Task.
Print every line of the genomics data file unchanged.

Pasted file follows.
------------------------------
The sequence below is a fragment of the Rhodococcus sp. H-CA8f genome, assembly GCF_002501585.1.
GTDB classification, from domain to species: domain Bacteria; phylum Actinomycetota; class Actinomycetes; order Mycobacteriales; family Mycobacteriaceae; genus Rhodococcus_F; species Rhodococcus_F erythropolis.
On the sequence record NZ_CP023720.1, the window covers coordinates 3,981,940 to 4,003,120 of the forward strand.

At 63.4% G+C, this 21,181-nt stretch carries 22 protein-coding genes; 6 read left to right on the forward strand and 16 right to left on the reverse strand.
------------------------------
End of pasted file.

The sequence below is a fragment of the Rhodococcus sp. H-CA8f genome, assembly GCF_002501585.1.
GTDB classification, from domain to species: domain Bacteria; phylum Actinomycetota; class Actinomycetes; order Mycobacteriales; family Mycobacteriaceae; genus Rhodococcus_F; species Rhodococcus_F erythropolis.
On the sequence record NZ_CP023720.1, the window covers coordinates 3,981,940 to 4,003,120 of the forward strand.

At 63.4% G+C, this 21,181-nt stretch carries 22 protein-coding genes; 6 read left to right on the forward strand and 16 right to left on the reverse strand.